Sprains occur when you stretch or tear your ligaments, the fibrous bands of tissue that connect two bones in your joints. When it comes to sprains, there are two common mistakes patients make. For starters, many people use the terms sprain and strain interchangeably. But sprains affect ligaments while strains affect muscles. This misconception leads to the next common mistake that surrounds sprains. Many patients think they can “walk it off” when they get an injury. The truth is that sprains should be taken seriously. Without treatment, sprains can lead to chronic discomfort, disability, re-injury, and early arthritis.
Sprains usually happen when you fall, twist, or hit your body in a way that forces it out of its normal position. If you think you have a sprain, University Urgent Care is here to teach you how to take care of it until you have time to come in for a visit. Let’s take a look at what you should do if you think you have a sprain. We’ll discuss critical first-aid tips and long-term methods to support recovery and how to treat a sprained ankle without complications.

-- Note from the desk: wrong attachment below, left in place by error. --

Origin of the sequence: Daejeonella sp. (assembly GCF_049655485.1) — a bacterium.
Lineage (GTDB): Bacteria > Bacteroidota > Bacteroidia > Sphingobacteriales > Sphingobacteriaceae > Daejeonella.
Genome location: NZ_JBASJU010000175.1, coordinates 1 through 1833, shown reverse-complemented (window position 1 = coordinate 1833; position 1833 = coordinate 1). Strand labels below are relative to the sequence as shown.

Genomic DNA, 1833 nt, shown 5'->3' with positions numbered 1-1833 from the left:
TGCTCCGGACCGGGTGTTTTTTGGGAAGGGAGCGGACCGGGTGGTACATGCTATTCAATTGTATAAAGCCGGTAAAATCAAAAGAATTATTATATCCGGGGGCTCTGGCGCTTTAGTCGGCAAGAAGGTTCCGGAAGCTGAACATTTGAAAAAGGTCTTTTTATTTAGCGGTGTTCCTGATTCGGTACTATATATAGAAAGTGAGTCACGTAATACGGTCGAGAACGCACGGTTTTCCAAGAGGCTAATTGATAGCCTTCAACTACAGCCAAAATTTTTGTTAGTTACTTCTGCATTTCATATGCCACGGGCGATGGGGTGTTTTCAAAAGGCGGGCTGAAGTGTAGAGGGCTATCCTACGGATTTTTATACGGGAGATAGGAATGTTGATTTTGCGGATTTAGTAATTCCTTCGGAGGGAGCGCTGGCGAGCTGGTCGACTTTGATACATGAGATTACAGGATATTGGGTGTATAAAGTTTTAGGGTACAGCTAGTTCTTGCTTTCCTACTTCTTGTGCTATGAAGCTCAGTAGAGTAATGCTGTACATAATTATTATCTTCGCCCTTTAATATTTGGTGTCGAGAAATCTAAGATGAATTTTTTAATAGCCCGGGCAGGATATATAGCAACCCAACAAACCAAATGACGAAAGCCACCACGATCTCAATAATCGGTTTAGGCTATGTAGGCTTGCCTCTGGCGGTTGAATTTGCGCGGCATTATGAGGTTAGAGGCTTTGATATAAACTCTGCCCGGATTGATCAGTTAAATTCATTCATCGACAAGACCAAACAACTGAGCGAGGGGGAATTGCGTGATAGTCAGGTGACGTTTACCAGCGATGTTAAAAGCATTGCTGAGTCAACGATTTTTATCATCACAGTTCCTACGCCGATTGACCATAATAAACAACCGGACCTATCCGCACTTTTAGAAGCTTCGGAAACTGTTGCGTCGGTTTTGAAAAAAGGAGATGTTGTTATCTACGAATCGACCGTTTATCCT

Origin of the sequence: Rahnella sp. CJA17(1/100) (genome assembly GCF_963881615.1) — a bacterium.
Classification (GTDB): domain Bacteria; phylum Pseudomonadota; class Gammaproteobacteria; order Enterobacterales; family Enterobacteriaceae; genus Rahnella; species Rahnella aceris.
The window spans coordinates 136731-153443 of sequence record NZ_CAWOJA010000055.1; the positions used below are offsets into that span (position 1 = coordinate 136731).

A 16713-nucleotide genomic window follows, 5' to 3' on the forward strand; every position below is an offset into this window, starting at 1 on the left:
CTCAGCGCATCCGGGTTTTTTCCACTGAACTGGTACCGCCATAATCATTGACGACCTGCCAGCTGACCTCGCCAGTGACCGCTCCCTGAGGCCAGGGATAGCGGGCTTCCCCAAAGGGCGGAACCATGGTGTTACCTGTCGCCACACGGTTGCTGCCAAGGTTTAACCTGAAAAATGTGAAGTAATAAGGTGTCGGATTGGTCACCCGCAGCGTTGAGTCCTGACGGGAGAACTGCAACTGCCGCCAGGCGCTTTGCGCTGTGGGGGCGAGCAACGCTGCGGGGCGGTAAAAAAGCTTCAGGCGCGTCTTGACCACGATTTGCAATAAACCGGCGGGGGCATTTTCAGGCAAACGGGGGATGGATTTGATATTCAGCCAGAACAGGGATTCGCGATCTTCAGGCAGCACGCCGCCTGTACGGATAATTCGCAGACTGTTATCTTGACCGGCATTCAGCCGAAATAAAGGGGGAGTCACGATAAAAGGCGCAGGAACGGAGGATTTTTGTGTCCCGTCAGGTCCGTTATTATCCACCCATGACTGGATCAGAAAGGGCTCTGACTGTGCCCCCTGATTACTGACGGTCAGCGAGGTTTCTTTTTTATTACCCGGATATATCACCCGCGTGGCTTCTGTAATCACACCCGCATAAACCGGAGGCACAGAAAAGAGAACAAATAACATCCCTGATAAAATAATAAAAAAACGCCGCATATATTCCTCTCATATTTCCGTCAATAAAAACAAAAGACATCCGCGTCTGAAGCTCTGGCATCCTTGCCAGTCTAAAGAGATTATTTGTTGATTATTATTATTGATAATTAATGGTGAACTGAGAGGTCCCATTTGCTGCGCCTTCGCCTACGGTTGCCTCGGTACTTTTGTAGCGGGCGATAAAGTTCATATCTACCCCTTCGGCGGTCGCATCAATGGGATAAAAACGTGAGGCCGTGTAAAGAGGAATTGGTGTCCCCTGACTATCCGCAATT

Sprains happen when a person falls, twists their body the wrong way, or hits themselves in a way that forces the body out of its normal position. The most common type of sprain is a sprained ankle. According to the National Athletic Trainers’ Association, an estimated 28,000 ankle injuries occur every day in the United States.
Most sprains occur during sporting activities, especially in contact sports like football, hockey, and boxing. Several other risk factors lead to sprains in patients. This type of injury can happen at the gym, at home, or in the workplace. Signs and symptoms vary greatly based on the severity of your injury. The most common include: